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DC advances proposal to rename street outside Saudi Embassy after Khashoggi

A neighborhood group in Washington, D.C., unanimously passed a resolution on Wednesday to rename the street in front of the Saudi embassy in honor of Jamal Khashoggi, the Washington Post columnist who was killed in October.

Advisory Neighborhood Commission 2A (ANC) approved the nonbinding resolution Wednesday night. It will have to be approved by the D.C. Council and would also be subject to congressional review.

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“I think our concern...and the need to say we want to weigh in on this issue, which has international implications, is that we are extremely disappointed over the lack of concern” from the White House regarding the incident, commissioner James Harnett told CNN.

“It's our belief...that when there's a vacuum of leadership that someone steps up and makes sure that the community knows that this is something that we take seriously.” 

Reports emerged earlier this month that the CIA has concluded with a high degree of certainty that Saudi Crown Prince Mohammed bin Salman ordered Khashoggi's killing.

President TrumpDonald TrumpNoem touts South Dakota coronavirus response, knocks lockdowns in CPAC speech On The Trail: Cuomo and Newsom — a story of two embattled governors McCarthy: 'I would bet my house' GOP takes back lower chamber in 2022 MORE, however, questioned the CIA report last week.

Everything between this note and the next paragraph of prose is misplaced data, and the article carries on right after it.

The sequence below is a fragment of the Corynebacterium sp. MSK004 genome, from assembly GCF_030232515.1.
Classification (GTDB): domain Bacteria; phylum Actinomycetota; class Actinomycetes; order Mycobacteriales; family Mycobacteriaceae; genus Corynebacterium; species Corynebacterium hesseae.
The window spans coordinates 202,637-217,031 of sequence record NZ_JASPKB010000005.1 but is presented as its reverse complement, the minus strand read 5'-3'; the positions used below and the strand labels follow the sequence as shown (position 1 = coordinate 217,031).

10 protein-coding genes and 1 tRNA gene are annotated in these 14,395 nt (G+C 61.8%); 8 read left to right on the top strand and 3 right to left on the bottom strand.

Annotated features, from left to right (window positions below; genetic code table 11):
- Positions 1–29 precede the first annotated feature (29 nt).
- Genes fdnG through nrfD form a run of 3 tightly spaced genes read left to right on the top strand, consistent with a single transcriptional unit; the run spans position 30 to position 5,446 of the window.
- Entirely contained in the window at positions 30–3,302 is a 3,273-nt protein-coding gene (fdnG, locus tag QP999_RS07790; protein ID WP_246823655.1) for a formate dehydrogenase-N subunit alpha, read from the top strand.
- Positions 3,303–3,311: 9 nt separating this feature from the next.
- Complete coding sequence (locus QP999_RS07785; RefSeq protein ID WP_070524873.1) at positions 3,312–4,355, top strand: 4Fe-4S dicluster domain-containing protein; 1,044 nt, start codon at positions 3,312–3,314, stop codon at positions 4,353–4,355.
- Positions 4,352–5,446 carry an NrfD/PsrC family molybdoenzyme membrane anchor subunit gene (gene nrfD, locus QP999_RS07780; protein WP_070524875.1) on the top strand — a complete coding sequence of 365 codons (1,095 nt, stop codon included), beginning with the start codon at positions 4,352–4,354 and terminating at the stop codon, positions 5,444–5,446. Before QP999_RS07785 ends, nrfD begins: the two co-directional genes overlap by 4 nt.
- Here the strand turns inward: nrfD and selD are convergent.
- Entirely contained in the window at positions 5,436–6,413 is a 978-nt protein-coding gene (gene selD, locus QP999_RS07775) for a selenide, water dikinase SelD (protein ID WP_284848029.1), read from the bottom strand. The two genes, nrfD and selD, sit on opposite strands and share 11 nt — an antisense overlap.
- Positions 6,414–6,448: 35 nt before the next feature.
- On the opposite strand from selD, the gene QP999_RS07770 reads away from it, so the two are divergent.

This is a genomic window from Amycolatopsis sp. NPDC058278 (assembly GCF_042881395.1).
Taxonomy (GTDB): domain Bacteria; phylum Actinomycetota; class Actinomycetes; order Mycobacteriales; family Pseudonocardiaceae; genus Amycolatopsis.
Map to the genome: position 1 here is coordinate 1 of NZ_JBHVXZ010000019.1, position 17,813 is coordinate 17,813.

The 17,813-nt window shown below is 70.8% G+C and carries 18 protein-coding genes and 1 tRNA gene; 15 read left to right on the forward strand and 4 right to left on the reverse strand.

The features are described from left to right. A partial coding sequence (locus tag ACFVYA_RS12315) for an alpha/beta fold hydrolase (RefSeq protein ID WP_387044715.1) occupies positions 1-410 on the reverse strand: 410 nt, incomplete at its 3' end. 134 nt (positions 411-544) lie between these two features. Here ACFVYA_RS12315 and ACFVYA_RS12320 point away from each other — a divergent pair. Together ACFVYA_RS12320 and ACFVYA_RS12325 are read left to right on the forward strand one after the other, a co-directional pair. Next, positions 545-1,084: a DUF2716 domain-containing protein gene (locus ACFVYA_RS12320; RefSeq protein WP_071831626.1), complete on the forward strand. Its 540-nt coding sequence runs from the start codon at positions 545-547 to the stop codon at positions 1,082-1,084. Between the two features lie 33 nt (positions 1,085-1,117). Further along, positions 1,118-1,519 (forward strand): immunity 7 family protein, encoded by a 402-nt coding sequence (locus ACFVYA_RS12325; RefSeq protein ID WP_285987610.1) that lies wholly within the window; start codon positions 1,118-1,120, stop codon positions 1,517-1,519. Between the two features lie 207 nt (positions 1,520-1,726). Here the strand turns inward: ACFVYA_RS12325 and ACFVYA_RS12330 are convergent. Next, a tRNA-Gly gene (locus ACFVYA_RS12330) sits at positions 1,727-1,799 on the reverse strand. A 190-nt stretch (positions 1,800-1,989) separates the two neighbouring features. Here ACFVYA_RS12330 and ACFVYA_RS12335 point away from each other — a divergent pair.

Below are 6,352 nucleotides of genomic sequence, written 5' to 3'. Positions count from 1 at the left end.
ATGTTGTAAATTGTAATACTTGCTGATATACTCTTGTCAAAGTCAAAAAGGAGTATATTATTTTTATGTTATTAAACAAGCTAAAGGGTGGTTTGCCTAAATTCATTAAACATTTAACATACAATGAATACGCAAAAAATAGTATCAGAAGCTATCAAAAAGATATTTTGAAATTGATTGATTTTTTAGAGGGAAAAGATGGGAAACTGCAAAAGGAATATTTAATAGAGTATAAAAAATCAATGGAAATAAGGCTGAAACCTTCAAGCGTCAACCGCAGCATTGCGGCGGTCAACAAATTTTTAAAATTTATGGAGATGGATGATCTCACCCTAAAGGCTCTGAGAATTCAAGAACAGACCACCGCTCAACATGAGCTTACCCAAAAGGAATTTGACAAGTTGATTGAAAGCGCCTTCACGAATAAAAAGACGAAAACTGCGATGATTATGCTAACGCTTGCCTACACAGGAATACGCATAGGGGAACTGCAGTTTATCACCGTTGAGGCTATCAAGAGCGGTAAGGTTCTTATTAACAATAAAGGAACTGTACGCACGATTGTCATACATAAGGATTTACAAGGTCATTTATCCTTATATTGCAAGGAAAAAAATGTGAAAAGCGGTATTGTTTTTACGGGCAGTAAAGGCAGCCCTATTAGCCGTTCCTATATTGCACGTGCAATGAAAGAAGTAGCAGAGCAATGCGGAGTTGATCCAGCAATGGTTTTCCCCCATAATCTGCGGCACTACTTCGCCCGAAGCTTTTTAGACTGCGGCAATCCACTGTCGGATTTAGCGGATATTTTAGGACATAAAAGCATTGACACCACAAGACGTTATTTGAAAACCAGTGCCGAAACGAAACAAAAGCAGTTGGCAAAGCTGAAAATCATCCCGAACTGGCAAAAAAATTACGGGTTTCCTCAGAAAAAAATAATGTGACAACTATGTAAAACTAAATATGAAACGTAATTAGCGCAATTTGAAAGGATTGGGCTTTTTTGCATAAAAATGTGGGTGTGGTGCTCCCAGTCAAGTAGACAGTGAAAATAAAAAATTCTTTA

“The CIA doesn’t say they did it. They do point out certain things. And pointing out those things, you can conclude that maybe he did or maybe he didn’t,” he said. “They didn’t conclude. They did not come to a conclusion. They have feelings certain ways. … Nobody’s concluded. I don’t know if anyone’s going to be able to conclude that the crown prince did,” he added.

Harnett said the renaming of the street would "force the Saudis to remember" Khashoggi.

“This action will force the Saudis to remember, every day. This assault on the press is unforgivable and is deeply harmful to fabric of the truth,” he said. “Leaders at all levels of government need to stand up in whatever ways they can to support people, make their lives better, and push for what's right. Up against the leaders who have abandoned their duty, this proposal is our way of pushing back.” 

 

Khashoggi was killed on Oct. 2 upon entering the Saudi embassy in Istanbul. 

Turkish officials have said a 15-member Saudi team killed Khashoggi and dismembered his body after he entered the consulate. Saudi Arabia has charged 11 people in connection to the dissident journalist's death, including former deputy intelligence chief Ahmad al-Assiri, who is thought to be close to the crown prince.

The White House earlier this month announced sanctions against 17 Saudis for their alleged involvement in the killing, including Saud al-Qahtani, a former top aide to the crown prince.

Washington renamed the street in front of the Russian embassy earlier this year after Boris Nemtsov, a slain critic of Russian President Vladimir Putin. Nemtsov was killed near the Kremlin three years ago by an unknown assailant. Moscow has denied any involvement in his murder.